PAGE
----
Art therapy is a type of psychotherapy that uses the art as a tool to help improve sensory-motor skills, enhance self-esteem and self-awareness, promote emotional resilience and insight, and mediate stress. Many studies have found that art-making increases emotional growth and boosts autonomy. People with mental illness or physical disabilities and people who are dealing with emotional difficulties and stress due to school work, peer pressure, parental divorce, domestic violence, isolation at school, of loss of a loved one, can all benefit from art therapy because it helps them release those feelings and unspoken words in less intimidating and stigmatizing ways.

An art therapist is able to help her or his clients to achieve a treatment goal.  An art therapist also serves a client by understanding  their cultural and social background.

Grace Noh leads an art therapy class with children at PS 001 in Chinatown.

What have you learned in your work with immigrant at-risk children?

In Asian and Asian immigrant culture, there is a stigma surrounding mental health treatment which can lead to a person avoiding or resisting therapy or counseling services.

During this past summer, I pioneered a summer group art therapy program for 25 elementary school students at PS. 001 in Chinatown. Throughout our work creating dreamcatchers, students were able to reflect on their anxiety and frustration and identify their feelings.  By creating a “calming box,” students were given a chance to share their stressors and work on their coping skills. The sessions generated a space to reflect on  past experiences and validate emotions.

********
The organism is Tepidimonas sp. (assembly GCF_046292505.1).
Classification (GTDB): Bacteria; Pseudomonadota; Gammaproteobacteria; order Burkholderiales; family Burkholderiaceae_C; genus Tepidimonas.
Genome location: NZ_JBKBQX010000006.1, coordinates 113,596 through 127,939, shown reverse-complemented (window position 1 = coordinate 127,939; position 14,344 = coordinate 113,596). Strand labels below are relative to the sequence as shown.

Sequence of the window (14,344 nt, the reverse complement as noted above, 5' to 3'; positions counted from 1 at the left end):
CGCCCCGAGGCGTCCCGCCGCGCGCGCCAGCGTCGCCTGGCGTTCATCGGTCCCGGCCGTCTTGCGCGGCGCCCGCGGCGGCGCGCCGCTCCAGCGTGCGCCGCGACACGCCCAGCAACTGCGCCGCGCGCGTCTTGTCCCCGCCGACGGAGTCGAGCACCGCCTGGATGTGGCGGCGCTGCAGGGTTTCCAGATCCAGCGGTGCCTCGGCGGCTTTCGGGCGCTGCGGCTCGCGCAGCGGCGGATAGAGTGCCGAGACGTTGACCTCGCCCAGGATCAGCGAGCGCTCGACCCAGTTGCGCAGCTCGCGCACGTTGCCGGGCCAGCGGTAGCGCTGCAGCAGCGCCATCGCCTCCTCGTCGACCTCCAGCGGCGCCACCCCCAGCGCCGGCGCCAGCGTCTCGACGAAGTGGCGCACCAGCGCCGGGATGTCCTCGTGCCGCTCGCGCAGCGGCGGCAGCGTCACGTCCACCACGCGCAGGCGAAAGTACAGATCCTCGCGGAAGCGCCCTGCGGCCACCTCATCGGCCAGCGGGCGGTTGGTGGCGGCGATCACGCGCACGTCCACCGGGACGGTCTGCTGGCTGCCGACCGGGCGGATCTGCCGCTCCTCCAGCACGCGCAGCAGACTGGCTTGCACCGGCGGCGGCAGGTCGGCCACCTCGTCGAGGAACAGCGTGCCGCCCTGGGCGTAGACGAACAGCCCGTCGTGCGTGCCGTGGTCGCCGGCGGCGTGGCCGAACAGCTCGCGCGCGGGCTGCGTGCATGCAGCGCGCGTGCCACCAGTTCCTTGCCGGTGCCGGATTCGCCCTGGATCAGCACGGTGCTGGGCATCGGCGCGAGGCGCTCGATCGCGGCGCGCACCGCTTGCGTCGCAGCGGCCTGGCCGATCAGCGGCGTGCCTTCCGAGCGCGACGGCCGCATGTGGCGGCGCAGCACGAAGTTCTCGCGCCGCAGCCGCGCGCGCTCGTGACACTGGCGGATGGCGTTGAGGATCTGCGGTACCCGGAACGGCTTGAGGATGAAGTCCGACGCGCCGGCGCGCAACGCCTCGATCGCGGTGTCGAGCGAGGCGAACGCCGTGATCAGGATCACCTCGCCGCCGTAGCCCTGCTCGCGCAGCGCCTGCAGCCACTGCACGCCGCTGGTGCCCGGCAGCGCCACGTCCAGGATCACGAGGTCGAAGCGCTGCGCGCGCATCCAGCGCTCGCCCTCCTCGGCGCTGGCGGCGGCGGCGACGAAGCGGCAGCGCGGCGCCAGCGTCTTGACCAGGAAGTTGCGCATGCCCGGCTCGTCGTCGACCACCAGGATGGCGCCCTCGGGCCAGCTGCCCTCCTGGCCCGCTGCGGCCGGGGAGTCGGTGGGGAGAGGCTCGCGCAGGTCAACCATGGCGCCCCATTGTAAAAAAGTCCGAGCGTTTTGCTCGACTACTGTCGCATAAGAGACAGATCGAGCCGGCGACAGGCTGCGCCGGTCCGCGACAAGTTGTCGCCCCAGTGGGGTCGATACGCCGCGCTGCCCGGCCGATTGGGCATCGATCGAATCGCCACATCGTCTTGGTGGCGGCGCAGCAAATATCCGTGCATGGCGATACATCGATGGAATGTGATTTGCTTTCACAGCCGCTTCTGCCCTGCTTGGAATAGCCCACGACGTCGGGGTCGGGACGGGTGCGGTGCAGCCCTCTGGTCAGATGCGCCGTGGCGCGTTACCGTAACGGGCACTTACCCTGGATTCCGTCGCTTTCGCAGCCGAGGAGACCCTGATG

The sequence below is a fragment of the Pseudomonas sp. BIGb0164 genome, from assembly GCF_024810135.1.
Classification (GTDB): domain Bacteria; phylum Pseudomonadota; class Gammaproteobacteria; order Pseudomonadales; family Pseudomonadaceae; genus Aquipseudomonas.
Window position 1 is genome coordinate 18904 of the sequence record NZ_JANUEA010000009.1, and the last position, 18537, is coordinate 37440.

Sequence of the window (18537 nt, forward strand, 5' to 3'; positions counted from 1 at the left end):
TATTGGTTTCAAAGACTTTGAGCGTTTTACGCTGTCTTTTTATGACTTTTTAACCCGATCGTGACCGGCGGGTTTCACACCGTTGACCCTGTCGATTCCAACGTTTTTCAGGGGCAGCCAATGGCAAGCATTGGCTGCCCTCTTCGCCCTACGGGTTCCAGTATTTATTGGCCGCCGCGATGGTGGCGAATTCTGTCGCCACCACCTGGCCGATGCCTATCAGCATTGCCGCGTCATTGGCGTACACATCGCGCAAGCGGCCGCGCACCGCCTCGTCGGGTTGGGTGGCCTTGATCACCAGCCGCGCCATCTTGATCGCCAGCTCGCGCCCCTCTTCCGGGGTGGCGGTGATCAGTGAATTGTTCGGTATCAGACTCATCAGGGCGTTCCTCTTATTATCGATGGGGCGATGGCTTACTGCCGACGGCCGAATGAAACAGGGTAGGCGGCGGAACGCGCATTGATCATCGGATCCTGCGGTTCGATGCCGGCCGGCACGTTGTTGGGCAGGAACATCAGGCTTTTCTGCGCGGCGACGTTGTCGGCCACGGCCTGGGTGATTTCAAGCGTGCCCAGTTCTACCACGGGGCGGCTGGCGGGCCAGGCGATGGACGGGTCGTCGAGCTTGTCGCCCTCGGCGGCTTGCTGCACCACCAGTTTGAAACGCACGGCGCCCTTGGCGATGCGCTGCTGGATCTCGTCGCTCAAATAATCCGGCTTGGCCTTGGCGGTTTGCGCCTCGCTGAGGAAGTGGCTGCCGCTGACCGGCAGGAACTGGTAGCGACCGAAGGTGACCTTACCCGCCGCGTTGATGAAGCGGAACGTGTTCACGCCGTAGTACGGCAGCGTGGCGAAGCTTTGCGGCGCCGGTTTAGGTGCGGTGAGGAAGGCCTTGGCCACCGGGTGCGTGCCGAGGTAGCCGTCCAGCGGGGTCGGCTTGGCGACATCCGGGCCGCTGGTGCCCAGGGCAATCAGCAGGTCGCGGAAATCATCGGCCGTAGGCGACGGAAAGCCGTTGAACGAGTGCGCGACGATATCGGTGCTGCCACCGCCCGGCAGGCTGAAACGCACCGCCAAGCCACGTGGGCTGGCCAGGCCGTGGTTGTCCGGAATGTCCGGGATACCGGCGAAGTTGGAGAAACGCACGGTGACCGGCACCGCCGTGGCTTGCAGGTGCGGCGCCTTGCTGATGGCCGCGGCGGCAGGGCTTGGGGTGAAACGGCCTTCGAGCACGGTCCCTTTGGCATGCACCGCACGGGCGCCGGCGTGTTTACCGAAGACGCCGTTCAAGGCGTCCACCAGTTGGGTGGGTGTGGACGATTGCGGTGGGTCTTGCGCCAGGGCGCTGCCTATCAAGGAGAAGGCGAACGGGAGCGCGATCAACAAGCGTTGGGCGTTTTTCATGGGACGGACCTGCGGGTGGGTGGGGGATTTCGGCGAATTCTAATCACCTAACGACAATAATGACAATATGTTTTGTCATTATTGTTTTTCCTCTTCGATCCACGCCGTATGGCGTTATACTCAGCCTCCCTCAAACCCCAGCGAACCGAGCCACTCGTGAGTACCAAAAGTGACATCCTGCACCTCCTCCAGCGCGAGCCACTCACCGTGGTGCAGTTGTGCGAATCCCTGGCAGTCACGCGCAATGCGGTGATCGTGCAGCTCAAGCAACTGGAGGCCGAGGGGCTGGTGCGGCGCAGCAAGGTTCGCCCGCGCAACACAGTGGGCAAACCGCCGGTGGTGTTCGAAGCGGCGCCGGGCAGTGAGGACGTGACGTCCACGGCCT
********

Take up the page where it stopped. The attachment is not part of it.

I conducted a pre and post self-reported assessment, and the results indicated that the students I worked with were able to feel more comfortable sharing their feelings and asking for help when needed.

Since many students from Asian immigrant families often repress their feelings, art therapy is a unique and safe outlet for them to learn about the importance of social-emotional well-being and mental health without judgement.

What made you choose NYU Steinhardt’s art therapy program?

It’s because NYU Steinhardt’s art therapy program is the best program in the United States!

There were few other reasons I choose NYU.

I wanted to gain practical experiences, to have the opportunity to learn from people of different backgrounds, and to work with amazing and supportive professors.

I liked how Steinhardt’s art therapy program provides an extensive clinical internship experience for students. While other art therapy schools provides 6~700 hours of internship, NYU requires 1,000 hours.

Since the program has the longest educational history in the field of art therapy and is located in New York City, I was assured that I would get to work at diverse internship settings as well. And since I already had a solid art-based background from art middle school and high school, and art college, I felt it was important to be in an NYU art therapy program within in large university setting.

When I checked its curriculum on the website, I saw that the program requires art therapy students to take applied psychology classes with students from different majors and programs. I thought that studying with non-art background students in the first year could be an opportunity for me to expand my perspective.

And then I saw first hand how passionate and supportive NYU’s art therapy professors were when I emailed the director and professor of the art therapy  program.  She put me in touch with a first and second year student.

Hearing about current students’ valuable experiences and getting a prompt reply and support from a professor reassured me that I made the right choice.